They all passed over, and followed Decius as he proceeded through the intervals which lay between the guards.
They had now passed the middle of the camp, when a soldier, striding over the bodies of the watchmen as they lay asleep, occasioned a noise by striking one of their shields.
When the watchman, being aroused by this, stirred the next one to him, and those who were awake stirred up others, not knowing whether they were friends or foes, whether it was the garrison that sallied forth or the consul had taken their camp; Decius, having ordered the soldiers to raise a shout, as they were no longer unobserved, disheartens them by panic whilst still heavy from sleep, by which being
perplexed, they were neither able to take arms briskly, nor make resistance, nor to pursue them.
During the trepidation and confusion of the Samnites, the Roman guard, slaying such of the guards as came in their way, reached the consul's camp. A considerable portion of night still remained, and things now appeared to be in safety; when Decius says, “Roman soldiers, be honoured for your [p. 493]
Your journey and return ages shall extol. But to behold such bravery light and day are necessary; nor do you deserve that silence and night should cover you, whilst you return to the camp with such distinguished glory. Here let us wait in quiet for the daylight.”
His words they obeyed. And as soon as it was day, a messenger being despatched to the camp to the consul, they were aroused from sleep with great joy; and the signal being given by ticket, that those persons returned safe who had exposed their persons to evident danger for the preservation of all, rushing out each most anxiously to meet them, they applaud them, congratulate them, they call them singly and collectively their preservers, they give praises and thanks to the gods, they raise Decius to heaven.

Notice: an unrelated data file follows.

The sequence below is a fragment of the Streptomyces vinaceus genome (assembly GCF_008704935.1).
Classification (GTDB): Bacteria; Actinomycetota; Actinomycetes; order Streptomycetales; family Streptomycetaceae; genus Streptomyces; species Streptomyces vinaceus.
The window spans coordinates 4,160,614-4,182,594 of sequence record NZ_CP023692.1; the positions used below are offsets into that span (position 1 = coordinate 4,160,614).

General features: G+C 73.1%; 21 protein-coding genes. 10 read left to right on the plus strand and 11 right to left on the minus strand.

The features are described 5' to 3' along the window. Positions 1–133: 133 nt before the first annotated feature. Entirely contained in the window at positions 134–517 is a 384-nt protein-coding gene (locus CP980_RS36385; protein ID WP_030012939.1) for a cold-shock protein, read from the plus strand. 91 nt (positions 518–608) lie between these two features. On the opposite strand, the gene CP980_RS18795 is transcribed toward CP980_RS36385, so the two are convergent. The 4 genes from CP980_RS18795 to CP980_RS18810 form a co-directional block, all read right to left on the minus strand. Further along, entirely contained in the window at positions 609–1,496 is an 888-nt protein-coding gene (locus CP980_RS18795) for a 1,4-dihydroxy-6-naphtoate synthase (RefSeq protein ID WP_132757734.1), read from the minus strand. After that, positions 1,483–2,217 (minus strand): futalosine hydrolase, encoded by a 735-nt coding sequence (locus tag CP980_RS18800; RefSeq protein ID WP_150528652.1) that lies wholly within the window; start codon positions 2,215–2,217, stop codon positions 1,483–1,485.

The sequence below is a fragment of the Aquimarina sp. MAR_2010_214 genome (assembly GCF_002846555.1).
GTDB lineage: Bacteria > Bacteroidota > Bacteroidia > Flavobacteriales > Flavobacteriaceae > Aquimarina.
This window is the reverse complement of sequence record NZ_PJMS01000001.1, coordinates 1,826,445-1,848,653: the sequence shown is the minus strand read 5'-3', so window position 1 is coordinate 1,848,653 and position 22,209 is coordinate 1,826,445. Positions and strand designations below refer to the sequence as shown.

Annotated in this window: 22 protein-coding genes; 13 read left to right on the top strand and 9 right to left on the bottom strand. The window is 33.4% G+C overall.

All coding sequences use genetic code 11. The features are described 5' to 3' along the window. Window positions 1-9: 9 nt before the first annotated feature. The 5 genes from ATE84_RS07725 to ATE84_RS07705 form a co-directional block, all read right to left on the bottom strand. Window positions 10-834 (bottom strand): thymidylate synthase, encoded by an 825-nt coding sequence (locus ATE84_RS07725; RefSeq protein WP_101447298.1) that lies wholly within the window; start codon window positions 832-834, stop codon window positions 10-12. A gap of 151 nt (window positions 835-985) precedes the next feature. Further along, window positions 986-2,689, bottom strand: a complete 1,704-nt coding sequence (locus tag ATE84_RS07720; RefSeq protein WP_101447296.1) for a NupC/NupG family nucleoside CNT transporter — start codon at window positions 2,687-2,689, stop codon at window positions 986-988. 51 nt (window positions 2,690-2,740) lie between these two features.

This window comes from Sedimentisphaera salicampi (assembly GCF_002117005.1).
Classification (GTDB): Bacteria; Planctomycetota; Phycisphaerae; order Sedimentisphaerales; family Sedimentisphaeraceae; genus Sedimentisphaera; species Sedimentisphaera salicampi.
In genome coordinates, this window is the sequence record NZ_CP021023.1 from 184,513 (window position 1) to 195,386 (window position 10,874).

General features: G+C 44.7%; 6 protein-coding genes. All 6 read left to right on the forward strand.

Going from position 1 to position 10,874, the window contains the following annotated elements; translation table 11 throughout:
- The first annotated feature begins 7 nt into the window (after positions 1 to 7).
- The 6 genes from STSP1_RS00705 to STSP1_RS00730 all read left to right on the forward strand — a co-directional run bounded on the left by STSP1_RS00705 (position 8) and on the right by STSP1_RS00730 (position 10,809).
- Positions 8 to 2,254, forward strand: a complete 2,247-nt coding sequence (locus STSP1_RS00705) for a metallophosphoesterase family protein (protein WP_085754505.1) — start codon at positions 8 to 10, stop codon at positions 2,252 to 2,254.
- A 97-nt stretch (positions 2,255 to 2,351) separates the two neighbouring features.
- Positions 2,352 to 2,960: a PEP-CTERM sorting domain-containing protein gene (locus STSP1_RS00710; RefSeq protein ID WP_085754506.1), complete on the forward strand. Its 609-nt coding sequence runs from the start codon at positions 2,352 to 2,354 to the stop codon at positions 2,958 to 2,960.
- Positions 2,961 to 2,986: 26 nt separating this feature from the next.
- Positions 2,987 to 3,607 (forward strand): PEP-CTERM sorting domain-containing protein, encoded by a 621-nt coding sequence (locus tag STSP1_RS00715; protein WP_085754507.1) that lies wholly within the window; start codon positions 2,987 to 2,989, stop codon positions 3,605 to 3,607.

This was a sort of camp triumph for Decius, who proceeded through the middle of the camp, with his guard fully armed, the eyes of all being fixed on him, and all giving him equal honour with the consul.
When they came to the general's tent, the consul summons them by sound of trumpet to an assembly; and commencing with the well-earned praises of Decius, he adjourned the assembly on the interposition of Decius himself,
who advising the postponement of every thing else, whilst the occasion was still present, persuaded the consul to attack the enemy, whilst still in consternation from the panic of the night, and dispersing in separate detachments around the hill, [adding] that he believed that some who had been sent out in pursuit of him where straggling through the forest.
The legions were ordered to take arms; and having departed from the camp, as the forest was now better known by means of scouts, they are led onwards to the enemy through a more open tract.
Having unexpectedly attacked the enemy when off their guard, since the soldiers of the Samnites straggling in every direction, most of them unarmed, were not able either to rally, nor to take arms, nor to betake themselves within the rampart, they first drive them in a panic into the camp: then they take the camp itself, having dislodged the guards.
The shout spread around the hill; and puts each to flight from their respective posts. Thus a great part yielded to an enemy they had not seen. Those whom the panic had driven within the rampart (they amounted to thirty thousand) were all slain; the camp was plundered.